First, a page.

Mobile app offers solutions to health workers in remote areas

by Amref Health Africa

For some time now, Judy Wairimu has had to skim through loads of pages for the latest information on drugs.

As a pharmacist at the Nyeri Central Health Centre, her job is to give drugs prescribed to patients, a job she says requires up-to-date information.

“Some drugs are expensive or have extreme side effects and patients often want to find out if there are alternatives. You have to dig out that information from books since the internet is not always reliable,” Wairimu said.

But her worries have been sorted out, thanks to a new app from Amref.

Today, Wairimu gets information on various drugs from Amref’s Jibu Mobile Application.

The Jibu App, she says, offers a quick reference point for any information in the field of medicine as well as a school for short medical courses.

“The application has really helped us in cutting costs and saving time. It is loaded with tutor videos and short courses hence no need to go for workshops to get trained,” she said.

Jibu App was launched in 2013 as a pilot phase in Nyeri county and it was aimed at increasing access to health workers’ training in Kenya.

Access to information on health especially was the biggest challenge facing workers in rural areas. The app sought to cure that problem.

“The locals here do not care which field of medicine you are in, as long as you work in a hospital, you are a doctor, and hence they approach you with medical issues,” Wairimu said.

Some of those medical issues require prompt action to offer stability before an advanced treatment is given.

“I have taken courses on diarrhoea and pneumonia in children under the age of five on the application. It was a rich source of information and I got certified upon completion,” she said.

After its successful piloting in Nyeri, Amref upgraded the application to offer a full health programme under the Institute of Capacity Development at Amref Health Africa.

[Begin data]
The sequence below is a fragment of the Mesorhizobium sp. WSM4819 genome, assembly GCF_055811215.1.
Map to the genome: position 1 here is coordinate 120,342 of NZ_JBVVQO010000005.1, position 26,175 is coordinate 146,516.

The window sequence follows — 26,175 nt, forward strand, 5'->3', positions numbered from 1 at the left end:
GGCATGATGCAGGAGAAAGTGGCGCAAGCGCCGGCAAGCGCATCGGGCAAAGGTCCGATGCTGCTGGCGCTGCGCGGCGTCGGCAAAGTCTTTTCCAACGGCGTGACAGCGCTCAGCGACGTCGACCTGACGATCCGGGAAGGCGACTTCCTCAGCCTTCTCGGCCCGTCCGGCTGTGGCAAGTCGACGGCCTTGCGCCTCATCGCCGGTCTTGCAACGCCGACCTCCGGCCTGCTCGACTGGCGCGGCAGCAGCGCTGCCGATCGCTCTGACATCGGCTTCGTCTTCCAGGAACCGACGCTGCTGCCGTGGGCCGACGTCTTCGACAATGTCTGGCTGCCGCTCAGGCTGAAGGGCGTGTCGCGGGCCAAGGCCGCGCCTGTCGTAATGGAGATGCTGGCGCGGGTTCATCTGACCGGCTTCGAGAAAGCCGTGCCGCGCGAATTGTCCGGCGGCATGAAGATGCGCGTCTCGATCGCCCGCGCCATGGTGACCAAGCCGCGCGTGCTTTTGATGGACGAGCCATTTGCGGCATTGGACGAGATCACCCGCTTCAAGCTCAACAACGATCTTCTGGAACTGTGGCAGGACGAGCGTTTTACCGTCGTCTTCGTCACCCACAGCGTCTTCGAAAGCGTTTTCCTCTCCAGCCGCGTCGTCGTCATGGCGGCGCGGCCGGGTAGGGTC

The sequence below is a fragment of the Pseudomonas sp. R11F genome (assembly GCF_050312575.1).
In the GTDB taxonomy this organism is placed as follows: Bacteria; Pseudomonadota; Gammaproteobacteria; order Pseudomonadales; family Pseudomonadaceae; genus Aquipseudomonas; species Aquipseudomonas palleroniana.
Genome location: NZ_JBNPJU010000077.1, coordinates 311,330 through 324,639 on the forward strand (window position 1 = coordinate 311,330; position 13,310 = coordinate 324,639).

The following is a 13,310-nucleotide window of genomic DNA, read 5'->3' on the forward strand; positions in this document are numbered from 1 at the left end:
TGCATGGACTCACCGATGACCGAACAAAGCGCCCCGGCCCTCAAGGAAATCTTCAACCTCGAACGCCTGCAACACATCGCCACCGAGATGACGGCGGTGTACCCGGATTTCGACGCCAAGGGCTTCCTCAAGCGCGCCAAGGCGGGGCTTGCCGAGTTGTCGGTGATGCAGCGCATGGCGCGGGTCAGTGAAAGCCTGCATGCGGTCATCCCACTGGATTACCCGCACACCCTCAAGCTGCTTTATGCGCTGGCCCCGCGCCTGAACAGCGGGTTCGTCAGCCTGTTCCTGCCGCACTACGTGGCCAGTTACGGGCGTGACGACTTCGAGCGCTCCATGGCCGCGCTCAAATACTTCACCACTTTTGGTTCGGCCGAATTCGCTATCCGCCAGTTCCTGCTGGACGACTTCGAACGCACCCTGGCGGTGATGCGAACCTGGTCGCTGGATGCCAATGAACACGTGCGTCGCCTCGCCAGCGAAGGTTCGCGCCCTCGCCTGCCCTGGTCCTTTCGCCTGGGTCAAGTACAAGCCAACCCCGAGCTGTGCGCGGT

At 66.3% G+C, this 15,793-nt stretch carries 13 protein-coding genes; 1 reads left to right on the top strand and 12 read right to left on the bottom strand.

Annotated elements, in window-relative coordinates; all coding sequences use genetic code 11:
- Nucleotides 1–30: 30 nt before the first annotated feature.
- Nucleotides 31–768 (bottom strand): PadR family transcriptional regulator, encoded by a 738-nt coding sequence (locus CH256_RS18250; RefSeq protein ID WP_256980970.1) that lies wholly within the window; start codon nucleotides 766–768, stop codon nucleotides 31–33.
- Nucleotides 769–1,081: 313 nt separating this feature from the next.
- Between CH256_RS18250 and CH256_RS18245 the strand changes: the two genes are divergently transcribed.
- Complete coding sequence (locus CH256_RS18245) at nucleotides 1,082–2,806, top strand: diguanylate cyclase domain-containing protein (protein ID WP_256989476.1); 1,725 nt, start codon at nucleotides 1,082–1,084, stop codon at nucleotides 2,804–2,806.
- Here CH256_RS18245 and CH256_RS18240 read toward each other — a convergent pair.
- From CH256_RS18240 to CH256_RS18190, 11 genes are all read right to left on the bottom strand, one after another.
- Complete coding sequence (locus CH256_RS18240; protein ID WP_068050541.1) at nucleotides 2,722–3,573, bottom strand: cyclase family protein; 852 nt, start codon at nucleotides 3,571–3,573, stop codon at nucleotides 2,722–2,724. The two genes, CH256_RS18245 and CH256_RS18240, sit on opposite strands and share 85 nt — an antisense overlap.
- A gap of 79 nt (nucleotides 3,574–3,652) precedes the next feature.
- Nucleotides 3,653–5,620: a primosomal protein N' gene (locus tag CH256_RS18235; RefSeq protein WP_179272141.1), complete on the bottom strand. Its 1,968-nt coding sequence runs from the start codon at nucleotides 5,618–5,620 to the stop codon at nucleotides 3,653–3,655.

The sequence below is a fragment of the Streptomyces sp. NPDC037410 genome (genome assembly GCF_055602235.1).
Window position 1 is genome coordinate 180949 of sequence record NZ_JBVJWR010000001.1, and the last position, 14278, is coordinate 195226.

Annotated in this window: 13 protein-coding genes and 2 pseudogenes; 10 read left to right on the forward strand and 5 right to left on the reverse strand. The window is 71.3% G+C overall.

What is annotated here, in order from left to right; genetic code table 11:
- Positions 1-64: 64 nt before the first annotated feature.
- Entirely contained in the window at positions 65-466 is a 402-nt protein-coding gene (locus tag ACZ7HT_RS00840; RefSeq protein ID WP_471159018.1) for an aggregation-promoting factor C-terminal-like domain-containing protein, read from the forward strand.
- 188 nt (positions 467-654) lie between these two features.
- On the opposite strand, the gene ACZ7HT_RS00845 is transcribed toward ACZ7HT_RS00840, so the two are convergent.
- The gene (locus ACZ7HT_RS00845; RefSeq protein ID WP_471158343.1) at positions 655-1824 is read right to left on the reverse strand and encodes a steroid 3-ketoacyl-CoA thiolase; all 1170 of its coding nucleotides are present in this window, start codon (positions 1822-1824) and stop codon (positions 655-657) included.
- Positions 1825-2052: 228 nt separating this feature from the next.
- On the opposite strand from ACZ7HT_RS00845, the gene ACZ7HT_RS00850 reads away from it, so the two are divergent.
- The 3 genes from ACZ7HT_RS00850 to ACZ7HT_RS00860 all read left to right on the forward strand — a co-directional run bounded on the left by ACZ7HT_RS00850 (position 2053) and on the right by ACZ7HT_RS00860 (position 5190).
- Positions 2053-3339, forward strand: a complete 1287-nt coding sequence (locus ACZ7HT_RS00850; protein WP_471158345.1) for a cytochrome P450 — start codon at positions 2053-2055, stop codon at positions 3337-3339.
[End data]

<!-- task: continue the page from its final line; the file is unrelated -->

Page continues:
The application allows health workers to download and access information offline hence solves the challenges with internet access.

Jibu offers courses in Non-communicable diseases, family planning, neonatal healthcare, reproductive health, management of diarrhoea, pneumonia in children under five years and leadership management and governance.

Upon completion of the courses, the health practitioners are awarded a certificate that allows them to earn the Continuing Professional Development (CPD) points from the regulatory bodies for renewal of licenses.

For those working in remote areas, they are able to access information on their smartphones as the notes can be downloaded and read offline.

Diana Mukami, the Digital Learning Director at the Institute of Capacity Development at Amref, said the Jibu mobile learning solution allows frontline health workers to be better equipped with skills to deliver quality services.

“It targets both the pre-service and in-service health workers including nurses, midwives, clinical officers and nutritionists and allows them to enrol and access learning materials,” Mukami said.

The application also allows for self-paced, self-administered learning that is aimed at improving skills and knowledge of health workers in Sub-Saharan Africa.

Mukami said the app will address the need to train health workers to effectively address critical shortages of human resources and accelerate progress to make Universal Health Coverage a reality.

“Further advancement has been made to the app to increase functionality and enable offline and online access to health information and continuous professional development opportunities for health workers,” she said.

She added, “This solution has been linked to Amref’s digital learning platform, the e-Campus, to increase access to health training and improve overall user experience.”

The World Health Organization estimates a shortfall of 18 million health workers by 2030, mostly in low and lower-middle-income countries.

“There is something really powerful in witnessing how digital innovations can help advance the development of health solutions, especially in those low-resource settings that are often at the most pressing humanitarian crises,” said Domiziana Francescon, Program Officer, Elsevier Foundation.

Edited by peter obuya

Article first published on The Star

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